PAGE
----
Thursday, April 8, 2021

Optimal Opinium poll shows a pro-independence majority - and is the SEVENTH poll in a row to show Yes on 50% or higher

I'd been thinking over the last few days that we were strangely light on polls given how dramatic the recent events have been, but today has made up for that - we already have our second poll of the day, this time from Opinium.

Should Scotland be an independent country? (Opinium / Sky News)

Yes 51% (-)
No 49% (-)

So no change from the last Opinium poll - but across all firms, this is the seventh poll in a row to show Yes on 50% or higher, and the sixth out of seven to show an outright Yes lead of some description.  It's arguably no longer really accurate to say that "the polls are broadly showing it's 50-50".  There's a case to be made that the general picture is now of a Yes lead, albeit a very slim one. 

Scottish Parliament constituency vote: 

SNP 53% (+7) 
Conservatives 21% (-3) 
Labour 18% (-2) 
Liberal Democrats 6% (-) 

Scottish Parliament regional list vote: 

SNP 44% (+2) 
Conservatives 22% (-) 
Labour 17% (-2) 
Greens 7% (-) 
Liberal Democrats 5% (-) 
Alba 2% (+2)

There have now been five polls which offered Alba as an option, and that makes it possible to offer a slightly more confident estimate of the party's support as it seeks to establish itself.  The median Alba vote share is 3%, and the mean average is 3.4%.  As mentioned in the previous post, that's the sort of level of support at which the Greens and the SSP won one seat apiece in the 1999 election.  So if things stay the same, we're falling between two stools - Alba aren't doing quite well enough to win a significant number of seats or to even be sure of winning any seats at all, but they are doing well enough that it would be ludicrous to pretend that they aren't in serious contention to win seats (even though a great many people are attempting precisely that pretence).  

As I've said a few times now, if people are concerned about Alba votes being wasted and thus indirectly helping the unionist side, one logical way of resolving the problem is to campaign hard and spread the word and do everything we can to make sure that Alba have reached at least 5% by polling day.  That option may be a lot more realistic than lecturing the existing Alba supporters about how they have to set aside all their misgivings over GRA reform, or the Hate Crime Bill, or the lack of progress towards an independence referendum, and obediently toddle back to the SNP on the list.  It's hard enough for those people to vote SNP even on the constituency ballot, but they're doing that for the specific reason that Alba have recommended it as part of a two-pronged strategy for securing an independence parliament.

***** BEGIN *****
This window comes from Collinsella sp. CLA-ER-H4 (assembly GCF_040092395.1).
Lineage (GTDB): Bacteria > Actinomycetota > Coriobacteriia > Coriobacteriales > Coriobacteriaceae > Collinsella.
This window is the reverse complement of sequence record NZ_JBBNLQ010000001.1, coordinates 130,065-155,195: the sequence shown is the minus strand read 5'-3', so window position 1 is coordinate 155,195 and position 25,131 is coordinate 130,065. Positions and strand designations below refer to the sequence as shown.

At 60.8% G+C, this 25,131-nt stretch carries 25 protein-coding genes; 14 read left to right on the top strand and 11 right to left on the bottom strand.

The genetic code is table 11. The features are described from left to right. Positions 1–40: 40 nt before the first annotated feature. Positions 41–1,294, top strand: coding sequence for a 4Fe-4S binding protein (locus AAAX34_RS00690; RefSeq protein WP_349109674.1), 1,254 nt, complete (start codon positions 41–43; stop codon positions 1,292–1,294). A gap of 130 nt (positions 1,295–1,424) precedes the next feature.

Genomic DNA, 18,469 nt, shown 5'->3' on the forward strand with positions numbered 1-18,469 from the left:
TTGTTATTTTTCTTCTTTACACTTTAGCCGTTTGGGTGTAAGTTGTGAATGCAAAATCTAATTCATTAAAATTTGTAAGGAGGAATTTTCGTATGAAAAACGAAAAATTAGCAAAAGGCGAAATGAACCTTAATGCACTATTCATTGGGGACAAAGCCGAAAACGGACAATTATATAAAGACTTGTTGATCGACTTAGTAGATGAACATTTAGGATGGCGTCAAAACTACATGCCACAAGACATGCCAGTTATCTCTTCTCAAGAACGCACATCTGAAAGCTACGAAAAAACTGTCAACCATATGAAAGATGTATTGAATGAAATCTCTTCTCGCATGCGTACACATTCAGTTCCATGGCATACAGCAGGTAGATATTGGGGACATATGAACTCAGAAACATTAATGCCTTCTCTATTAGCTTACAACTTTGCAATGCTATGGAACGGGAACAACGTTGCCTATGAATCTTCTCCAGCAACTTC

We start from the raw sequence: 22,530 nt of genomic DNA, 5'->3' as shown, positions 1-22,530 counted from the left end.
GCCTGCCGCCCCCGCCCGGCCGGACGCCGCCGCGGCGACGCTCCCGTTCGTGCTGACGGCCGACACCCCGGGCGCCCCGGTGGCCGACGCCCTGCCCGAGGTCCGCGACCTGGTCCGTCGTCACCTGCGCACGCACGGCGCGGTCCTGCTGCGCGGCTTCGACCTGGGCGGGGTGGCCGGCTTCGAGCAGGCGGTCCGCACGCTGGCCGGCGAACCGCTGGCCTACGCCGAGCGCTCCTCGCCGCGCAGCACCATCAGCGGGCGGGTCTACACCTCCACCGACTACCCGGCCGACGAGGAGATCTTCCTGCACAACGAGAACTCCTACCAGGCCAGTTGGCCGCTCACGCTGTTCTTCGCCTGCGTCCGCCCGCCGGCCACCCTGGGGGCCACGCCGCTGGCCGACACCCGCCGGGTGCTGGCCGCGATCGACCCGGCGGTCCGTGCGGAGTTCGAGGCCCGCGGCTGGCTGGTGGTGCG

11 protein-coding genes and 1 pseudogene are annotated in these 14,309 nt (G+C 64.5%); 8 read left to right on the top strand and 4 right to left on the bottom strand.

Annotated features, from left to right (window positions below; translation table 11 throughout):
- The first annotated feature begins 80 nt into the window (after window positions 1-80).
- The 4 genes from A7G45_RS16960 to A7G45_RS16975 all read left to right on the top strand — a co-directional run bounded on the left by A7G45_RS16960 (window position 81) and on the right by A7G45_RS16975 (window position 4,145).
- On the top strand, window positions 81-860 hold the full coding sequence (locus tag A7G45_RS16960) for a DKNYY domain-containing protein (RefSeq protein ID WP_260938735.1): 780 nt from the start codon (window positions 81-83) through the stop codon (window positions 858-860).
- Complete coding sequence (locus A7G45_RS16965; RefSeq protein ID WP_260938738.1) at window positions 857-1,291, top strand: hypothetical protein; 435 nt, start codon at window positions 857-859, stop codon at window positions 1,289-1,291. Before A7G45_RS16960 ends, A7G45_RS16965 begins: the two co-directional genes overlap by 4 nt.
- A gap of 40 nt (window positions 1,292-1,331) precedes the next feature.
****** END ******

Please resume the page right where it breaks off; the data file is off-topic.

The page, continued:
The extremely good news from this poll is that the SNP's constituency vote has shot right up, and if by any chance they can maintain that sort of popularity, the question of wasted votes on the list may not even matter.  But as we saw in 2016, it's phenomenally hard for any party to maintain 50%+ support in the heat of a campaign - it's like gravity will always pull them back.

*  *  *

More details and analysis to follow.  You can also catch-up with Episode 6 of the Scot Goes Popcast, in which I speak to Alba Party leader Alex Salmond, HERE (with video) or HERE (audio only).

More signs of the Yes bounceback: support for independence is back up to 50% in new Savanta ComRes poll

The evidence continues to mount that there may have been a slight uptick in Yes support after the dip in the early part of the year.  The last poll in the regular Savanta ComRes series for the Scotsman showed a small No lead, but today's has Yes and No exactly level - regardless of whether Don't Knows are left in or stripped out.

Should Scotland be an independent country?

Yes 50% (+1)
No 50% (-1)

Incidentally, the last poll but one from the Scotsman series was the notorious #Matchettgate fake poll which purported to have Yes on 48% and No on 52%. That's the problem with pulling a stunt like that - all you succeed in doing is making the later polls look better for Yes.

Scottish Parliament constituency ballot:

SNP 49% (+1)
Conservatives 23% (-)
Labour 18% (-2)
Liberal Democrats 6% (-2)

Scottish Parliament regional list ballot:

SNP 40% (-)
Conservatives 21% (-3)
Labour 18% (-)
Greens 9% (-1)
Liberal Democrats 7% (+1)
Alba 3% (+3)

We've now had four Holyrood polls that included Alba as an option, and all four have shown the party registering on at least 3% - enough to put it in the mix for one or two seats as long as its support isn't spread too evenly across the country.  As I pointed out last night on Twitter, at the inaugural Scottish Parliament election in 1999, the Greens took one seat on 3.6% of the vote and the SSP took one seat on just 2% of the vote.  Official seats projections from polls will not show that sort of outcome for Alba because they will assume an even swing - but in practice an even swing is very unlikely to happen.